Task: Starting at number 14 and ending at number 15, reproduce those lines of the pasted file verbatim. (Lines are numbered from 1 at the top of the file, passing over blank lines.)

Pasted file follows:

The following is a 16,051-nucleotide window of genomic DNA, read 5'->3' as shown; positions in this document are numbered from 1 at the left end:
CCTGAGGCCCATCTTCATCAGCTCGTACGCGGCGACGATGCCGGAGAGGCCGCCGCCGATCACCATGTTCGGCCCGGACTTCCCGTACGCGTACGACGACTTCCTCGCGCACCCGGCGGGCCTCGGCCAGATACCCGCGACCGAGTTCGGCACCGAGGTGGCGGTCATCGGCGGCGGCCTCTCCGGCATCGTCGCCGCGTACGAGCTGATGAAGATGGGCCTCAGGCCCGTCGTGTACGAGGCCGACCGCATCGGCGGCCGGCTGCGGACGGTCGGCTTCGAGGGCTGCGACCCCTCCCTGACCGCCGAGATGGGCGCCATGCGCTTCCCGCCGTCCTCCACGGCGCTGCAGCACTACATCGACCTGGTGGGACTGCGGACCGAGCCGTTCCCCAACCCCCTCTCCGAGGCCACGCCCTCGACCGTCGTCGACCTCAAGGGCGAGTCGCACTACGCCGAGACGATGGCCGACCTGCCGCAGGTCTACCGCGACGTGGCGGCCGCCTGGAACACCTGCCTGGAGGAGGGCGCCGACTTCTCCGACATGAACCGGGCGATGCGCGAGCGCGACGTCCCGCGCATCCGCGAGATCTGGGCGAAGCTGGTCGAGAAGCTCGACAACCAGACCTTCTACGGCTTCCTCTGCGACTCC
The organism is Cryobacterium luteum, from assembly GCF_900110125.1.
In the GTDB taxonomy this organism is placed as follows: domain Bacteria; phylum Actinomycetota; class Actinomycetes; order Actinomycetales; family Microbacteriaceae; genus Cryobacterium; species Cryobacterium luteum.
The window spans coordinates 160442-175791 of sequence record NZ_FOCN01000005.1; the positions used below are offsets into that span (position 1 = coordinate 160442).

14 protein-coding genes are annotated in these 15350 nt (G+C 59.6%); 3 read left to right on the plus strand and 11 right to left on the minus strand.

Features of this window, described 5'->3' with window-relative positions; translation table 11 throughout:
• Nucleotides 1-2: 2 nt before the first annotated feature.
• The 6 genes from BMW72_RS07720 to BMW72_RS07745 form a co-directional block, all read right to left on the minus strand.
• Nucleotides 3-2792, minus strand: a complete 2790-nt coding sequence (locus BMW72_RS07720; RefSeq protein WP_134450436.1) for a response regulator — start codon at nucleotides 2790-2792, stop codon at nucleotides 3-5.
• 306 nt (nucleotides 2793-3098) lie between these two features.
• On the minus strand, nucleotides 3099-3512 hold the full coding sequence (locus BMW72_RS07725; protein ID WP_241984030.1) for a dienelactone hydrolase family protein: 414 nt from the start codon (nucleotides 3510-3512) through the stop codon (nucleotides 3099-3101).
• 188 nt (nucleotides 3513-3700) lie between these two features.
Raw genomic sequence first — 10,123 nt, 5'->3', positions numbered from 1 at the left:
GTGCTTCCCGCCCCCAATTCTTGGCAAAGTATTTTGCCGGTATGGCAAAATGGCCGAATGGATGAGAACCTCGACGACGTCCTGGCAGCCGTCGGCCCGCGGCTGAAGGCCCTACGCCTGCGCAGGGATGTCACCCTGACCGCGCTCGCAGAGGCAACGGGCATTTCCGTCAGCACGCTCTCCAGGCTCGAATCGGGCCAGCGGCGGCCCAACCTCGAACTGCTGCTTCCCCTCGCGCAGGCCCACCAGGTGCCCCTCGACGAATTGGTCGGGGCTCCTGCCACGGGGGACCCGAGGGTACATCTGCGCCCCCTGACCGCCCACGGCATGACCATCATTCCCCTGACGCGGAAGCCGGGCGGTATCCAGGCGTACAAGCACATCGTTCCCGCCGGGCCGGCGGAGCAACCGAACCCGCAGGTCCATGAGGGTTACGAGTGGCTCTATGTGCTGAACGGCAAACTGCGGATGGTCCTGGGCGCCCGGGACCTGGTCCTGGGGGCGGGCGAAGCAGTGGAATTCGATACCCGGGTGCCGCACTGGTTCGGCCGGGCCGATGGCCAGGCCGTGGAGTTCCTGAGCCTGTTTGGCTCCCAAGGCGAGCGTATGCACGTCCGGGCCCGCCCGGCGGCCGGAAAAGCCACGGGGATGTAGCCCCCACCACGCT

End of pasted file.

Raw genomic sequence first — 10,123 nt, 5'->3', positions numbered from 1 at the left:
GTGCTTCCCGCCCCCAATTCTTGGCAAAGTATTTTGCCGGTATGGCAAAATGGCCGAATGGATGAGAACCTCGACGACGTCCTGGCAGCCGTCGGCCCGCGGCTGAAGGCCCTACGCCTGCGCAGGGATGTCACCCTGACCGCGCTCGCAGAGGCAACGGGCATTTCCGTCAGCACGCTCTCCAGGCTCGAATCGGGCCAGCGGCGGCCCAACCTCGAACTGCTGCTTCCCCTCGCGCAGGCCCACCAGGTGCCCCTCGACGAATTGGTCGGGGCTCCTGCCACGGGGGACCCGAGGGTACATCTGCGCCCCCTGACCGCCCACGGCATGACCATCATTCCCCTGACGCGGAAGCCGGGCGGTATCCAGGCGTACAAGCACATCGTTCCCGCCGGGCCGGCGGAGCAACCGAACCCGCAGGTCCATGAGGGTTACGAGTGGCTCTATGTGCTGAACGGCAAACTGCGGATGGTCCTGGGCGCCCGGGACCTGGTCCTGGGGGCGGGCGAAGCAGTGGAATTCGATACCCGGGTGCCGCACTGGTTCGGCCGGGCCGATGGCCAGGCCGTGGAGTTCCTGAGCCTGTTTGGCTCCCAAGGCGAGCGTATGCACGTCCGGGCCCGCCCGGCGGCCGGAAAAGCCACGGGGATGTAGCCCCCACCACGCT